Kununurra in Western Australia’s far northeast is known as the gateway to the iconic Kimberley wilderness — but it has so much to offer travellers in its own right.
Meaning ‘meeting of big waters’ in the local Indigenous language, Kununurra services the massive Ord River Irrigation Scheme — where a torrent of wet season water feeds into massive man-made lakes and down the Ord River. This water sustains a strong agriculture industry and provides some unique attractions and water activities.
Here are ten top things to do in Kununurra and the surrounding region.
Watch our video guide to ten top things to do in the Kimberley:
Welcome to The Big Bus tour and travel guide. In this video, we bring you ten amazing things to do in the Kimberley in Western Australia’s far north. Stretching from the coastal town of Broome in the west to Kununurra in the east, the Kimberley is Australia’s frontier region.
Head for Kelly’s Knob lookout in the heart of Kununurra to watch the sunset. Be alert during the short drive — you’ll be sharing the road with locals working out on the steep inclines, strolling with friends, and walking furry friends. At the top, rock hop to find a spot to watch the sun dip below the horizon. Take some drinks and nibbles and make an occasion of it.
Choose a seaplane, light aircraft or helicopter for a scenic flight from Kununurra. Kimberley Air Tours offers a variety of fabulous options. See Australia’s largest freshwater expanse — Lake Argyle — which holds eighteen times the volume of water in Sydney Harbour. Watch for sparkles above the Lake Argyle Diamond Mine, where the majority of the world’s pink diamonds are found. Marvel at the patchwork of farming land enroute to the ancient beauty and unique landscape of the Bungle Bungles — the striped beehive domes in Purnululu National Park.
Speed past dramatic gorges and soaring escarpments, pausing occasionally to witness marine and bird life, on an Ord River cruise to Lake Argyle’s dam wall with Triple J Tours. Slower paced options include Kununurra Cruises‘ sunset tours on Kununurra and Argyle Lakes. Enjoy an airshow of birds frolicking in the day’s last light, and spot resident freshwater crocodiles (around 30,000 call the lakes home).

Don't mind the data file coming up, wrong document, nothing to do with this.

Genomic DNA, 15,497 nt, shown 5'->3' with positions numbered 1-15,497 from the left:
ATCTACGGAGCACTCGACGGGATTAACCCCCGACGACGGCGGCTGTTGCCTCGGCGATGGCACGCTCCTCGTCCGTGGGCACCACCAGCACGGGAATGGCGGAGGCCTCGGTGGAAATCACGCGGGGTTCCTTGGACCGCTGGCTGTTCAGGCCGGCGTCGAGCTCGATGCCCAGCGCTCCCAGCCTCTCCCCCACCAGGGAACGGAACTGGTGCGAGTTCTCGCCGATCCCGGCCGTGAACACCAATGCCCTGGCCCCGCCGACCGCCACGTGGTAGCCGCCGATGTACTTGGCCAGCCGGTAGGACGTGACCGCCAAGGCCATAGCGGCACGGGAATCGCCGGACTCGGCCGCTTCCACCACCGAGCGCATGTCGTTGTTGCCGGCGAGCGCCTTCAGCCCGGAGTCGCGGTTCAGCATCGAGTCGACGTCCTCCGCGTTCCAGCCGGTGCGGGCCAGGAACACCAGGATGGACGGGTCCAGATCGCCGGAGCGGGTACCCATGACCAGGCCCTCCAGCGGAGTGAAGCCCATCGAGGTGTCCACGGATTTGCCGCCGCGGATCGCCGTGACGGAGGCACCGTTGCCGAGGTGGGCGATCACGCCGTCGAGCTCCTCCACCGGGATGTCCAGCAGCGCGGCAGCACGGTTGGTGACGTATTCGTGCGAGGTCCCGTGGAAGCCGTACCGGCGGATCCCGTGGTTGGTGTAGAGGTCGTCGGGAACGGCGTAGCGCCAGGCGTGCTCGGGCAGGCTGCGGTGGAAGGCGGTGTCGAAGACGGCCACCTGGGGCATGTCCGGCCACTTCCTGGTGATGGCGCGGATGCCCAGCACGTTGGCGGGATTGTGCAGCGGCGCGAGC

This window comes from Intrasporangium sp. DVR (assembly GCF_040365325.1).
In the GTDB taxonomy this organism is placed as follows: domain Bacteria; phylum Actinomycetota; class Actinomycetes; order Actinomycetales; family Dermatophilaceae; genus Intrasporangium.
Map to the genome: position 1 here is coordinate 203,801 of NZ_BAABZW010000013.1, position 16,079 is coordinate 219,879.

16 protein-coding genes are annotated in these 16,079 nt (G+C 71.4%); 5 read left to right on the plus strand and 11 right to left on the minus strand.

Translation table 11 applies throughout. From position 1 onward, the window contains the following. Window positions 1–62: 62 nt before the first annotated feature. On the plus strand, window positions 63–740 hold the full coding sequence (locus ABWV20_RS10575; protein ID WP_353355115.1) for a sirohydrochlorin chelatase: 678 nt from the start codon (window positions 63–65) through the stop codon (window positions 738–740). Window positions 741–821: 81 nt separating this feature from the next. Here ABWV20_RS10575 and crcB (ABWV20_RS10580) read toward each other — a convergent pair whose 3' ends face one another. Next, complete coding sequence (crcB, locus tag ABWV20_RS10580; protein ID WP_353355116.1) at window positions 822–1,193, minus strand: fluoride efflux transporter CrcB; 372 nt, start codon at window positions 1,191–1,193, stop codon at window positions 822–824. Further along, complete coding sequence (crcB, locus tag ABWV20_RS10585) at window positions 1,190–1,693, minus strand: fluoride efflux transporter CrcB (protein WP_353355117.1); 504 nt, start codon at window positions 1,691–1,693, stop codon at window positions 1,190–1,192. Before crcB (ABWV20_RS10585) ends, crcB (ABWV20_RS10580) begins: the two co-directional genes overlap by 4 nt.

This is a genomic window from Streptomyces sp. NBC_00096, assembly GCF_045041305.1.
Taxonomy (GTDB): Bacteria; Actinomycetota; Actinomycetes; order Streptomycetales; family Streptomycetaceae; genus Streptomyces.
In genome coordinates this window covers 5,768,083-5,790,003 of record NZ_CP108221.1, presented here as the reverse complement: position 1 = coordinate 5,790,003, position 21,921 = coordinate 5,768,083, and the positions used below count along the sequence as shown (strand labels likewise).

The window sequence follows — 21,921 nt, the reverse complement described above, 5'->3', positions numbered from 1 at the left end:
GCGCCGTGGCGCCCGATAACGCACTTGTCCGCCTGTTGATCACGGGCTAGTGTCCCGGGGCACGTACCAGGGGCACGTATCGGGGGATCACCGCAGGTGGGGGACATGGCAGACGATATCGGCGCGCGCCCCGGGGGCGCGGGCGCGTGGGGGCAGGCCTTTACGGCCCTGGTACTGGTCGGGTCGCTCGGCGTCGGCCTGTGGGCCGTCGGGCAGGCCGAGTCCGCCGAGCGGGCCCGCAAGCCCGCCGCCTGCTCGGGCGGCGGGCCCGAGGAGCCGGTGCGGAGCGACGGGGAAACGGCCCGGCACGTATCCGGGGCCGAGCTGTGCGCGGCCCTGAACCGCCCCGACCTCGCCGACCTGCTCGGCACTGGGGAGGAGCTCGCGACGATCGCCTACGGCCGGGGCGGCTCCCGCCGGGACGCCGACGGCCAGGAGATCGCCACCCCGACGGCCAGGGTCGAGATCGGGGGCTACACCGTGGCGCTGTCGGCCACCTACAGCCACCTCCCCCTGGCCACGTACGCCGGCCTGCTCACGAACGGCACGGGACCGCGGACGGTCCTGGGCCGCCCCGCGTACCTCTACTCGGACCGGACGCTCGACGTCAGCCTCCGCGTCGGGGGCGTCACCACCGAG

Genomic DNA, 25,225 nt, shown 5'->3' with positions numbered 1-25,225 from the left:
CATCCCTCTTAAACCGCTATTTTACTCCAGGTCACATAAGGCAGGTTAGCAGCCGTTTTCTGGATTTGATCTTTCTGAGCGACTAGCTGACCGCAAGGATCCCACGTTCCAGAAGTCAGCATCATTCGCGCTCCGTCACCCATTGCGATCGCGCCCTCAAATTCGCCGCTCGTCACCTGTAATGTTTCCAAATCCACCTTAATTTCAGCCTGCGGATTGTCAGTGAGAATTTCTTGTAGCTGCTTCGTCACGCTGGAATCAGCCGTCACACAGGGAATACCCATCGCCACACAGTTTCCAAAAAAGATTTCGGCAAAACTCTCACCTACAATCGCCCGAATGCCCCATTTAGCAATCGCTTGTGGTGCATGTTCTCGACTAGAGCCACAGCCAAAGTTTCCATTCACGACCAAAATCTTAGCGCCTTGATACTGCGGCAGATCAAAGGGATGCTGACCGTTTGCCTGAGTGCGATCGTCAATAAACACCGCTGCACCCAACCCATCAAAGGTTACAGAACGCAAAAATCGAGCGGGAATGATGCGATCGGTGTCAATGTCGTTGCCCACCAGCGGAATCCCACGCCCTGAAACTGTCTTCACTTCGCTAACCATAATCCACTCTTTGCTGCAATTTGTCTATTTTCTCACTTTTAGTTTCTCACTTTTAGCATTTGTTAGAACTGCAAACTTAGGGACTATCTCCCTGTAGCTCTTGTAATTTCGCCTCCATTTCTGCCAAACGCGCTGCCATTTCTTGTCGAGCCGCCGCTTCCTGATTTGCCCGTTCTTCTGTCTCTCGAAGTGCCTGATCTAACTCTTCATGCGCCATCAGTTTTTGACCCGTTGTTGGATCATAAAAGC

Forget wine tasting; here in Kununurra it’s all about sampling award-winning Ord River Rum at the Hoochery Distillery, which uses locally grown ingredients in the distilling process. Time your visit with a tour of the oldest legal still in Western Australia and learn the secrets to this perfectly handcrafted spirit. Finish with a hearty but up-market counter lunch and a nip of your favourite rum.
Five minutes’ drive from the town centre is Mirima National Park, also known as Hidden Valley. It is almost a mini version of the Bungle Bungles with its distinctive striped domes. There are a number of different walks and great views over the town. You’ll find information about the way local flora was used in daily Aboriginal life.
The Grotto, a deep waterhole about 45 minutes’ drive north-west of Kununurra, is a local favourite. Navigate the steps to the cool waters below, and if you time your visit for the start of the dry season, you may see the plunging waterfall.
Watch our video of Darwin to Broome travel ideas:
Looking for ideas for things to do in the Top End and the Kimberley? In this episode of the Tour the World travel TV series, we embark on an extraordinary journey through the age-old splendour our very own Kakadu and Kimberley — including a visit to the amazing Bungle Bungles.
Admire rare and sparkly pink diamonds in jewellery stores in town or take an organised tour out to Rio Tinto’s Lake Argyle Diamond Mine (self-drive visits aren’t permitted). If your bank won’t approve the hefty price-tag of some serious bling, never fear. Get your very own Kununurra gem from one of the zebra rock galleries around town. You’ll find earrings, pendants and rings crafted from the locally mined rock.
Pack a picnic lunch and head to the Five Rivers lookout in Wyndham’s Bastion Range, 100 kilometres north. Clear days offer views of the Cambridge Gulf and its five rivers — the King, Ord, Durack, Forrest and Pentecost. Watch the comings and goings of big ships in Wyndham’s port, and gaze at majestic birds of prey as they soar overhead. The Wyndham Historical Society Museum offers a compelling collection of dusty memorabilia, while the all-but-forgotten Afghan cameleers cemetery is also worth a visit. 4WDs can return via Parry Creek Road.
Experience the Kimberley’s remote beauty during a day trip to El Questro Station, 100 kilometres east of Kununurra. Access is only by 4WD. Don’t miss soaking in the warm waters of Zebedee Springs, hiking and cooling off at Emma or El Questro gorges, flying overhead on a scenic helicopter flight, and enjoying the 4WD route to Saddleback Ridge or Branko’s Lookout for breathtaking views and sunsets.
Big barramundi cruise Kununurra’s waterways and keen fishers will revel in reeling them in. Throw in a line from the bank of Lake Kununurra or hire a tinnie (you need a recreational licence if fishing from a boat). Join a fishing tour with Ultimate Adventures and let a local reveal the best fishing spots.
For more information, please visit www.visitkununurra.com.
Do you have any suggestions to add to our list of ten top things to do in Kununurra? We would love to hear from you. Please leave a comment below.
Cover image: Lake Argyle. Image courtesy of Tourism Western Australia. Additional images: Bigstock
Monica McInnes is a keen traveller and is always on the lookout for her next big adventure — even before the current one has concluded! Having recently returned from a three-month road trip with her young family through the Red Centre, the Kimberley, the Pilbara and along the Coral Coast, Monica is convinced that Australia is the most beautiful country on earth. She blogs about her travel exploits at Jiggety Jog.